VERY GOOD FIRST EDITION hardcover, clean text, solid binding, NO remainders NOT ex-library slight shelfwear / storage-wear; cover shows corner bumps, edgewear; no dust jacket as issued; WE SHIP FAST. Carefully packed and quickly sent. 201512265 Berrigan considered himself a "late Beat," and, like Allen Ginsberg and Jack Kerouac, he traced his lineage as a writer to the American Expressionist tradition. The first writer to excite him was Thomas Wolfe, who had also been important to Kerouac. Berrigan had very high regard as well for Kerouac, whom he interviewed for the Paris Review, and for another writer at the core of the Expressionist tradition, William Saroyan. American Expressionism, which grounds literary authority in the personality of the writer rather than, say, a political creed or traditional aesthetics, can be traced to the work of mid-nineteenth-century writers such as Ralph Waldo Emerson, Henry David Thoreau, and Walt Whitman. Among its most influential twentieth-century practitioners was Gertrude Stein. Kerouac stated his own Expressionist position in "Essentials of Spontaneous Prose," where he said that a writer should pursue "not 'selectivity' of expression but following free deviation (association) of mind into limitless blow-on-subject seas of thought, swimming in a sea of English with no discipline other than rhythms of exhalation and expostulated statement." I love reading the individual books of Ted Berrigan, Philip Whalen etc. Lucky to have the poetry library on the Southbank. In the Early Morning Rain has some nice fresh moments. I liked "Waterloo Sunset" (collaboration with Ron Padgett) and "Poem for Philip Whalen" a lot. Also a nice wee prose narrative poem called "Life Among the Woods." We recommend selecting Priority Mail wherever available. (No shipping to Mexico, Brazil or Italy.)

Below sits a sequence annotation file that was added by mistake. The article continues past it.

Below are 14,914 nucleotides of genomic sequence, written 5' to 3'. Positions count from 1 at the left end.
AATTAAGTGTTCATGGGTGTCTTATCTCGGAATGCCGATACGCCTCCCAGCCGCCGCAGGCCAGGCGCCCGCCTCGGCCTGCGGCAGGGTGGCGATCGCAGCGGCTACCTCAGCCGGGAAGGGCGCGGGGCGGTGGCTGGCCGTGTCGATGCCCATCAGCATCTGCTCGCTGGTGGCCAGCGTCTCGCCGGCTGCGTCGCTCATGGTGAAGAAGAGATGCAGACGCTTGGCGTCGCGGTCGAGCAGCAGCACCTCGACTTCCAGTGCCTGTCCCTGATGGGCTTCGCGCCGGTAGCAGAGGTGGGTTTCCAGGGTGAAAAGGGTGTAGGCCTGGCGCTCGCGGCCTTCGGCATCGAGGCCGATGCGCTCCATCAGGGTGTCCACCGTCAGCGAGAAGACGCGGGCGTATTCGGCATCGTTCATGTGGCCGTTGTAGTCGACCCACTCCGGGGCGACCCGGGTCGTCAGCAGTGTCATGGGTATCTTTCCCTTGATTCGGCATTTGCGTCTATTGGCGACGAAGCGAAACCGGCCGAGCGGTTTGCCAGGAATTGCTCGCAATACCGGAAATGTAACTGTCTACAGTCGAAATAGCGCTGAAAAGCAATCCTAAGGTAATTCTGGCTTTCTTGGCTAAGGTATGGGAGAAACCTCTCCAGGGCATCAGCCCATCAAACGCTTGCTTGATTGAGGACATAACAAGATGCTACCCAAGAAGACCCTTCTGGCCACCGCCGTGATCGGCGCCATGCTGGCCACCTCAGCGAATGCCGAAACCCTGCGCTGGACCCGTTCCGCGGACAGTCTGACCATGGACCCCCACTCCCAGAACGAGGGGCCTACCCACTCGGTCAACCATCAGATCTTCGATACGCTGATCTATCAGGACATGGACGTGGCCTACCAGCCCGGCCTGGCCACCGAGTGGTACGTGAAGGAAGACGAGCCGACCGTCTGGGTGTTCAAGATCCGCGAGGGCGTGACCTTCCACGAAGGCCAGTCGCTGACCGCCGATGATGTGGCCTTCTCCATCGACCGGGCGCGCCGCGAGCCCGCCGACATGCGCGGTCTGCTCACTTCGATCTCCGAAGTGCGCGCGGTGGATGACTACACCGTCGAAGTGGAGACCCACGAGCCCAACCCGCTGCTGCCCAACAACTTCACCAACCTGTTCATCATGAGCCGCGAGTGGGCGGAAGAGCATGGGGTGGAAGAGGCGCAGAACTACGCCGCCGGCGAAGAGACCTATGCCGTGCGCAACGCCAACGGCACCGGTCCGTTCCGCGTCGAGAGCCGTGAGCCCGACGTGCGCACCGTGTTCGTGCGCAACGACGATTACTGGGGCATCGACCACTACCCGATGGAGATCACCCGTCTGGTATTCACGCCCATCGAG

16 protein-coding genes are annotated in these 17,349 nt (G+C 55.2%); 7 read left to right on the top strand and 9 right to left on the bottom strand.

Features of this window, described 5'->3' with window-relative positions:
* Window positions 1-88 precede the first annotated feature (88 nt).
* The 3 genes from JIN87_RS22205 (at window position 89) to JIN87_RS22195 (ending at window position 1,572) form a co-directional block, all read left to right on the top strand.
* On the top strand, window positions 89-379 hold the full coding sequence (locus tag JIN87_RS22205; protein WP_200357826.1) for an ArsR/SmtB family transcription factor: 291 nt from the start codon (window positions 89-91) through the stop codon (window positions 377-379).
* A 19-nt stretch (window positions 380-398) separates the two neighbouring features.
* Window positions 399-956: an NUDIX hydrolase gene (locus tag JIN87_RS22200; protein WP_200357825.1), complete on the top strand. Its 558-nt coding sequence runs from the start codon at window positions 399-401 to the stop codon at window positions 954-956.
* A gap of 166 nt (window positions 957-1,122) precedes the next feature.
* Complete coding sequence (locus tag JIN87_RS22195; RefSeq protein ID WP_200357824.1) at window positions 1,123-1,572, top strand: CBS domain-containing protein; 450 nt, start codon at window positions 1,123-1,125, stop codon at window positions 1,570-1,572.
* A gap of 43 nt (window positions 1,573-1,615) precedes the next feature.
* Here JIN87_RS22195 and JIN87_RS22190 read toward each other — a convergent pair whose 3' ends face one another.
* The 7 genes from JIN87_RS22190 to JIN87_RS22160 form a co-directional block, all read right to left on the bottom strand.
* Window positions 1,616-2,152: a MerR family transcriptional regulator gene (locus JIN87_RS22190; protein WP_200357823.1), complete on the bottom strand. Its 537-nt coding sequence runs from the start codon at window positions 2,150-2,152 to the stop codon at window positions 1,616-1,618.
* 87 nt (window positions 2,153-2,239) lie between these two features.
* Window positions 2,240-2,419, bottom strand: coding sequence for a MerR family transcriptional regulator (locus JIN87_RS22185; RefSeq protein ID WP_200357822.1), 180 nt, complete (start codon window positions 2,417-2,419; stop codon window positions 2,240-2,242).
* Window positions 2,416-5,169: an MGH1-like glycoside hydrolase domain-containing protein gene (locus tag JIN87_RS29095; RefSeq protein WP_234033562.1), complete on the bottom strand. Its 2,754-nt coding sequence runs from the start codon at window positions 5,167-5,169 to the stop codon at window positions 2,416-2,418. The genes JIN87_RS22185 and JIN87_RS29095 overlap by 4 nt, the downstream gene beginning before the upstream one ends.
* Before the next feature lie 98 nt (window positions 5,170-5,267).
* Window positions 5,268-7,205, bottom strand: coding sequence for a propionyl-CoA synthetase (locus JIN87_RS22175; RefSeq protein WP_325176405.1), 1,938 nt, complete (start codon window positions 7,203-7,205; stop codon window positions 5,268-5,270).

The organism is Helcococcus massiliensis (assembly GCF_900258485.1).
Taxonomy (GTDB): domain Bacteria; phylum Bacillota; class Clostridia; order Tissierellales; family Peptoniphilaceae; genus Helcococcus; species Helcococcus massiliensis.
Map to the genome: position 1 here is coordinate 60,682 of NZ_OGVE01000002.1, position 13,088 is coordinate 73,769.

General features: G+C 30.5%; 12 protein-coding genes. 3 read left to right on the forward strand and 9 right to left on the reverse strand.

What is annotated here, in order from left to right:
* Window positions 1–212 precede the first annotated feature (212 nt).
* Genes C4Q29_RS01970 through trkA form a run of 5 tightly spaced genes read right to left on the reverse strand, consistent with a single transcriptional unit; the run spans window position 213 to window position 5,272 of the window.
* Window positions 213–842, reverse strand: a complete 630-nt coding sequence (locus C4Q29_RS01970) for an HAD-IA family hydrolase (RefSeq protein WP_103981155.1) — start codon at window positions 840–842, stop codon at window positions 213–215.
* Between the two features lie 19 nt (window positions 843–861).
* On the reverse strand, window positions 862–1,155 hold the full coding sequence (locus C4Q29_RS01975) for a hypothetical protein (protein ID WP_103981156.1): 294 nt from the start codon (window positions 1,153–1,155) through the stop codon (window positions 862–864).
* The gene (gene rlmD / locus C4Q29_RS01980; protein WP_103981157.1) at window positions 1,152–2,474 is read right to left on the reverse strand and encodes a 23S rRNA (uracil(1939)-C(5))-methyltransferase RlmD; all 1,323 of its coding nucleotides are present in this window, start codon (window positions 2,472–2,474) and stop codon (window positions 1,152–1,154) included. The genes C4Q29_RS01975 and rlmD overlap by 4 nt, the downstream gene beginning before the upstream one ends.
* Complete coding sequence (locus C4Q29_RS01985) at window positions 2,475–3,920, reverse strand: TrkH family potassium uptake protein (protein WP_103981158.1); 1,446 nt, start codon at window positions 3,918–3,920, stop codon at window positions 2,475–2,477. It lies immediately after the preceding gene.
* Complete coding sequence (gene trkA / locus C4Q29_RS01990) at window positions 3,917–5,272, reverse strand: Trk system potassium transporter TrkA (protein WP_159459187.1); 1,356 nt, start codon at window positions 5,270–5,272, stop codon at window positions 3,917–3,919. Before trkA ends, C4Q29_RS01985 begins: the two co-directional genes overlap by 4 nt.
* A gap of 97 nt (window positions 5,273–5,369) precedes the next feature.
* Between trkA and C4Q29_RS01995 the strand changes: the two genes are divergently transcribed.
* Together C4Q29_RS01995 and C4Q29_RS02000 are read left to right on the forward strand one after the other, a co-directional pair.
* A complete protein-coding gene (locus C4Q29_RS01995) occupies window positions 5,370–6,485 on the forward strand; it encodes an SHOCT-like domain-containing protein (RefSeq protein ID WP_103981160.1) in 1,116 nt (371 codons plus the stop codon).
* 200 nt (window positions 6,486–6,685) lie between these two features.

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Book Description TBS The Book Service Ltd, 1970. Hardcover. Book Condition: New. book. Bookseller Inventory # M0206619782